It is fair, I think, to point out that Mr. Aymond, who fashions himself as a “political activist,” actually began his activism as a member of the Ku Klux Klan, particularly when he accuses others of being racists or alters photographs of others to make it appear as if they were actually Klansmen. During the last Mayor’s race, Mr. Aymond posted an untrue and completely unsubstantiated claim that Mayor Roy once appeared in blackface. Ironically, the same accusation had only recently been leveled against John Georges, then a candidate for Mayor of New Orleans. The difference, of course, is that there was actually a photograph of John Georges. But because Mr. Aymond’s story about Mayor Roy was a ridiculous lie– and despite his pleas for readers to submit an incriminating photograph, Mr. Aymond, instead, created his own photograph. More recently, I reminded readers of the tactics employed by the pro-Von Jennings website JacquesBarack and the way in which this person used a photograph of the Mayor’s four-year-old daughter as a part of an attack piece. Incredibly, Mr. Aymond responded by suggesting that Mayor Roy was actually at fault because his campaign brochures contained a picture of his family. Of course, family photographs are a standard part of nearly every political campaign, and it is absurd, almost deranged, to suggest that a four-year-old child is “fair game” because she appeared in a candidate’s family photograph.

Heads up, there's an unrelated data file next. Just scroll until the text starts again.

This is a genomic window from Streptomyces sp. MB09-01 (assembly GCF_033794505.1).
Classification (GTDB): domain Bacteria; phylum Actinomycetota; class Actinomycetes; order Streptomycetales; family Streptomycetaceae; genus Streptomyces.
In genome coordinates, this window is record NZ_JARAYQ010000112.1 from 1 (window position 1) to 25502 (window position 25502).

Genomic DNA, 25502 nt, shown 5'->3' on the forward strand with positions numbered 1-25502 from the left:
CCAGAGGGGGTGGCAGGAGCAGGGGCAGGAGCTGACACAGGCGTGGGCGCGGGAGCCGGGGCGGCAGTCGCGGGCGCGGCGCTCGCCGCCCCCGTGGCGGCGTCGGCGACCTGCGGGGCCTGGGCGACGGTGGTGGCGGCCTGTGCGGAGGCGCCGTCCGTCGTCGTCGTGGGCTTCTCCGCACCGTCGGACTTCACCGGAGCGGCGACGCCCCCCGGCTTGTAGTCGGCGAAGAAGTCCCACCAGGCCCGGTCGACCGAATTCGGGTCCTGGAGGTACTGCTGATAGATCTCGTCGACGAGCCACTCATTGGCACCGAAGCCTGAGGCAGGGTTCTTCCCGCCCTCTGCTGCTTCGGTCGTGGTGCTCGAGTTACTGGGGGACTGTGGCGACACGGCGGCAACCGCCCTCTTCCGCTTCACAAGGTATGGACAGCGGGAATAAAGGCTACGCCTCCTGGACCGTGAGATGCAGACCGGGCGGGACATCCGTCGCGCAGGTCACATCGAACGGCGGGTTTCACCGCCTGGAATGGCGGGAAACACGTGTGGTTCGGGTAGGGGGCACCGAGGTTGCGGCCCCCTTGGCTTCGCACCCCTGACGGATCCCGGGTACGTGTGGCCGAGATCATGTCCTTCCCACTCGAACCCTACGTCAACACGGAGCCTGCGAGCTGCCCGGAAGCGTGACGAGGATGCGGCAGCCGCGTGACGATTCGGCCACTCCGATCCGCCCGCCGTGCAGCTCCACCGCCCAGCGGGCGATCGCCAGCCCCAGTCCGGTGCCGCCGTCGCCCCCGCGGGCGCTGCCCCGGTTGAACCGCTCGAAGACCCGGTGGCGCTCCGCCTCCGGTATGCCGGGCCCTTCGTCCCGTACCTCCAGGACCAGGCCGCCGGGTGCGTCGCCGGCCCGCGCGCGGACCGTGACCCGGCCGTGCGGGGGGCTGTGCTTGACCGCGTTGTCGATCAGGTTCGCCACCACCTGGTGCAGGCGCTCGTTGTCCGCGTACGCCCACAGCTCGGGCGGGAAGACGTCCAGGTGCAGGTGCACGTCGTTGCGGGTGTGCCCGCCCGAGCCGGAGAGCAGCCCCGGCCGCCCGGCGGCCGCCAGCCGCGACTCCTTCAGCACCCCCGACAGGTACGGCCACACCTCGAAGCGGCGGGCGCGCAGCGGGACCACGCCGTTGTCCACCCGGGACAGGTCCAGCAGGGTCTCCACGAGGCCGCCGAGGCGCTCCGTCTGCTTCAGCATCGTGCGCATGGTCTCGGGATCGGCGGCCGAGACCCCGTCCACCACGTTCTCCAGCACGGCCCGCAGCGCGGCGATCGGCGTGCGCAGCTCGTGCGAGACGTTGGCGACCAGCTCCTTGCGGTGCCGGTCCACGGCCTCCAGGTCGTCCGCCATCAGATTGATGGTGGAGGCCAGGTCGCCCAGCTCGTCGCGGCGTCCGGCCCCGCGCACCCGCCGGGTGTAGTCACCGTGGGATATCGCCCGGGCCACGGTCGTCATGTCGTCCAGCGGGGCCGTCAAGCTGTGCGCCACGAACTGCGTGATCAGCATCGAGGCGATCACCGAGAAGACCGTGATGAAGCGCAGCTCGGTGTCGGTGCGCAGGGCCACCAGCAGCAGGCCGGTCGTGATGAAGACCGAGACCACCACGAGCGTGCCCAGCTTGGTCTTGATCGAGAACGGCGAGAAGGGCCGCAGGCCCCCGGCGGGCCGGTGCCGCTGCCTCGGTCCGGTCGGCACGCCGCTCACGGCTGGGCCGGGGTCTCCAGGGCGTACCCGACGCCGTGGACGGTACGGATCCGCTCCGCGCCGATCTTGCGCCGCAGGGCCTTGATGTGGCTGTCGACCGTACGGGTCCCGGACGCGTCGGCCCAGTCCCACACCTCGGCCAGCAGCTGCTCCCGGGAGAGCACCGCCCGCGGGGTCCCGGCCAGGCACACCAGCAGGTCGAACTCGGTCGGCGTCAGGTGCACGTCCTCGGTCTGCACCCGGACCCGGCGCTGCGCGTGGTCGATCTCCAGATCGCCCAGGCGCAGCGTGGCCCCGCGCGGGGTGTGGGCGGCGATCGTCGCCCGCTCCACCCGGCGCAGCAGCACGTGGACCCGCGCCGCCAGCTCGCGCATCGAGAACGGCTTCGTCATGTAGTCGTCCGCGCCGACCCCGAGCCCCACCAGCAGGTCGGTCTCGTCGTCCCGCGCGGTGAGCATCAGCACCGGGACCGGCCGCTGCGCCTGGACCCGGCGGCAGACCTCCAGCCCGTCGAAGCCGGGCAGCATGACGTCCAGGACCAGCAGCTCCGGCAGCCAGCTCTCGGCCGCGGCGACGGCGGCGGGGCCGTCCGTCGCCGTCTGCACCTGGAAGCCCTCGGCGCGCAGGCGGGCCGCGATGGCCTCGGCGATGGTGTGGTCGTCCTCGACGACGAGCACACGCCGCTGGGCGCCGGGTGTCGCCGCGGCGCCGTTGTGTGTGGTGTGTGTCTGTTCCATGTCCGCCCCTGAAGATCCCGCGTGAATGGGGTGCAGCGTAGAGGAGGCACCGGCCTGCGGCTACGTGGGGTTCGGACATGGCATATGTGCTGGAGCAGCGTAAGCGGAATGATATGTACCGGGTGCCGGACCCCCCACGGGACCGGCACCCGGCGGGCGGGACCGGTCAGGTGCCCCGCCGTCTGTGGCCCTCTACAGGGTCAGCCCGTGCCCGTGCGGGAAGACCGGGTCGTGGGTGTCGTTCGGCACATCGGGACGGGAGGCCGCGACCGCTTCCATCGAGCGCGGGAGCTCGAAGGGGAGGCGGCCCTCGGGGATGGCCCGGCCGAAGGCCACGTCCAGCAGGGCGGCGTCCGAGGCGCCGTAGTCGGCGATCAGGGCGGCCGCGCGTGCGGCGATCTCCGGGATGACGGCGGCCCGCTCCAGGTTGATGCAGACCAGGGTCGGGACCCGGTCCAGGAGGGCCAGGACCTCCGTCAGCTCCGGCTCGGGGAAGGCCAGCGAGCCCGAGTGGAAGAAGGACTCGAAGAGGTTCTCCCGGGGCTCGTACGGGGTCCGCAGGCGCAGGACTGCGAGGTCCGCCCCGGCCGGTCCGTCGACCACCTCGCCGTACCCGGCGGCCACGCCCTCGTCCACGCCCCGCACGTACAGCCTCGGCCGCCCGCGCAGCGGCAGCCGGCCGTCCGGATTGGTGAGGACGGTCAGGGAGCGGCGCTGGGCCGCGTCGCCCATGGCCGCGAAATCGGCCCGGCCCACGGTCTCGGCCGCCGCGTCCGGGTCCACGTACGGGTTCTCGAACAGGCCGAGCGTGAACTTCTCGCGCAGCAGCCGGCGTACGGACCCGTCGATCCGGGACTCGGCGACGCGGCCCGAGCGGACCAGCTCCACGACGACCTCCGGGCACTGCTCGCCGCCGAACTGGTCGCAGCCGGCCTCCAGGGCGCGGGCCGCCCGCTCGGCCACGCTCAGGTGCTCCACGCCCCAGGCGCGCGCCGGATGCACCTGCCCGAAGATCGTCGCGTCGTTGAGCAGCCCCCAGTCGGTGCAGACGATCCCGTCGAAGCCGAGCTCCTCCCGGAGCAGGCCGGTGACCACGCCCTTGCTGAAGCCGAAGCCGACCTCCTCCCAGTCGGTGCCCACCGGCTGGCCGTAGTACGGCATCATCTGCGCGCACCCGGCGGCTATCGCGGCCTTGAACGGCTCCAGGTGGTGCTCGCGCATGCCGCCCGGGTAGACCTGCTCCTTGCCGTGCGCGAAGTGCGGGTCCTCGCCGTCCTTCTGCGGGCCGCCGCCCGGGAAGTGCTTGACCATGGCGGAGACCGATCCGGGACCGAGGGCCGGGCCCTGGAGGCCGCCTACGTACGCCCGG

A few other things: I have never denied the fact that I am an unabashed supporter of Mayor Roy. I know him, personally and professionally, to be a man of the utmost integrity. Having worked alongside him for five years, I saw this every single day. So yes, maybe I am biased: I’ll fully concede that. But, throughout the last few years, reading the ways in which Mr. Aymond attacks and criticizes Mayor Roy, it seems to me that he is not really interested in raising political awareness or offering legitimate or substantive policy criticisms, he’s interested in waging a one-man smear campaign.